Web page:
Seeking Monetary Stability: The Elusive Gold Standard

I am not so much opposed to the gold standard itself as I am underwhelmed by arguments asserting the uniqueness of its benefits. My “meh” derives from two propositions: 1) Any policy benefit from a gold standard can be replicated by a set of rules governing the supply of fiat money; 2) the political will necessary to implement a set of rules that mimic the effects of a gold standard would never be greater, and almost surely would be less, than the political will necessary to implement a gold standard. Therefore, it would be better for advocates of sound money to support a set of rules by which the supply of money increases at a set rate—ideally, a rate that would, on average, result in zero inflation.

Advocates of the gold standard—entirely correctly—argue it is a commitment mechanism by which the government’s ability to manipulate the money supply, and so the value of money, would be constrained. The thing is, as we all know by experience, the strength of a policy commitment to a gold standard is no greater than any other statutory (or constitutional) commitment.

The question is, what’s the best way back to stable money?

What’s important about the gold standard is the discipline it provides to support price stability. A rule-based monetary system can provide as great a commitment to price stability—perhaps even more—but would be much easier to implement.

Most economists, including Milton Friedman, argue as long as the rate of inflation or deflation is stable—that is, is fully anticipated—then costs to inflation or deflation are minimal. I would go a bit further, arguing there is no justification for non-zero inflation.

Friedman writes in the opening chapter in his book The Optimum Quantity of Money,

Anticipated inflations or deflations produce no transfers from debtors to creditors which raise questions of equity; the interest rate on claims valued in nominal terms adjusts to allow for the anticipated rate of inflation. Anticipated inflations or deflations need involve no frictions in adjusting to changing prices. Every individual can take the anticipated change in the price level into account in setting prices for future trades. Finally, anticipated inflations or deflations involve no tradeoffs between inflation and employment.

The only reason to set the inflation rate consistently greater than zero is the belief that decreasing the interest rate in response to a recession can reduce the length and severity of the recession. Of course, to the extent that response is anticipated, then Friedman’s analysis above—anticipating the rational expectations revolution in macroeconomics of the 1970s—suggests an interest rate change will have no real effect. (New Keynesian economists have produced models showing sticky prices could result in real economic effects even for anticipated changes in the money supply. But that is a matter for another day.)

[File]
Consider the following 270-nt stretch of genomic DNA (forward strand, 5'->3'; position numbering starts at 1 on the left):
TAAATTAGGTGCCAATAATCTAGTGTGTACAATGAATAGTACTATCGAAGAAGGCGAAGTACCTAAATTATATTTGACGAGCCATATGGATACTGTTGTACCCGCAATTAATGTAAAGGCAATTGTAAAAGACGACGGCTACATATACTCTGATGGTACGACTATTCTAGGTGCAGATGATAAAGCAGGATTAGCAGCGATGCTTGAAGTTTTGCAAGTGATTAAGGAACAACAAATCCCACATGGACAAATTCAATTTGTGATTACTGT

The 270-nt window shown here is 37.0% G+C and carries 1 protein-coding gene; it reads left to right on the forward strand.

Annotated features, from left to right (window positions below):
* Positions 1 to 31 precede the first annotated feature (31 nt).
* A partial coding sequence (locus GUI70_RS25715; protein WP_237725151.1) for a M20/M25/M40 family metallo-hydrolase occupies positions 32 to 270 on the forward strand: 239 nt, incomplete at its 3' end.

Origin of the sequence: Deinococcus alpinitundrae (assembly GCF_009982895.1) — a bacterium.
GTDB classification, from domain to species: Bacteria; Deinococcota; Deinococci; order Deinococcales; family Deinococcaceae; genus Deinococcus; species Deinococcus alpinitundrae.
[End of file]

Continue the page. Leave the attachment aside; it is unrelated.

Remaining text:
Friedman develops a case for a policy of modest, sustained deflation in his book. Friedman argues (modest) deflation—set at the same percentage as the nominal interest rate—would create real returns for holding money. Individuals and firms would therefore minimize transaction costs they otherwise incur when they take monetary transactions to secure positive returns for the funds they would otherwise hold as money.

Overall savings from reducing transaction costs would be modest. And Friedman concedes the “practical consideration . . . that the optimum rate of price decline will change from time to time” means that it would be “unwise to recommend as a policy objective a policy of deflation of final-product prices sufficient to yield a full optimum in the sense of this paper.”

With no compelling reason for a policy of planned, sustained inflation, and no practical reason for a policy of planned, sustained deflation, a policy of stable money—zero planned inflation—would seem at least weakly optimal.

Whether money is denominated as gold or as fiat money, zero inflation requires the supply of money to increase at the same rate as production increases. If the economy produces three percent more goods and services, then the inflation would be zero only if the supply of money also increases by three percent.

But discretion is the problem, and economic measures lag what actually happens in the economy. So the goal would be a non-discretionary increase in the money supply equal to the anticipated average increase in production over a given time span. This would take no more political will, and probably much less, than a return to the gold standard.

Of interest, given variance in the price of gold as supply and demand for gold change, it is entirely possible a rule-based system of fiat money would generate more price stability than a gold standard. To wit, a dollar of fiat currency would be backed by the basket of commodities (including gold, by the way) represented by the entire U.S. economy rather than backed by just one commodity. Hence, the variation of the value of a dollar backed by the basket of commodities reflected in the entire U.S. economy would almost always be less than the variation in the value of a dollar backed solely by gold.

The critical factor, whether for gold or for a rule-based monetary policy, is the commitment to maintain the regime, whether gold or the rule. The political will it would take to get a rule-based change in Federal Reserve policies through Congress would certainly be less than persuading Congress to re-adopt a gold standard.

On the other hand, even if Congress were to re-adopt the gold standard, it would be no more difficult to repeal a gold standard than it would be to repeal a rule-based policy for the Fed. A rule-based policy shares all of the virtues of a gold standard, yet, as a practical matter, would be politically easier to enact or adopt than a gold standard.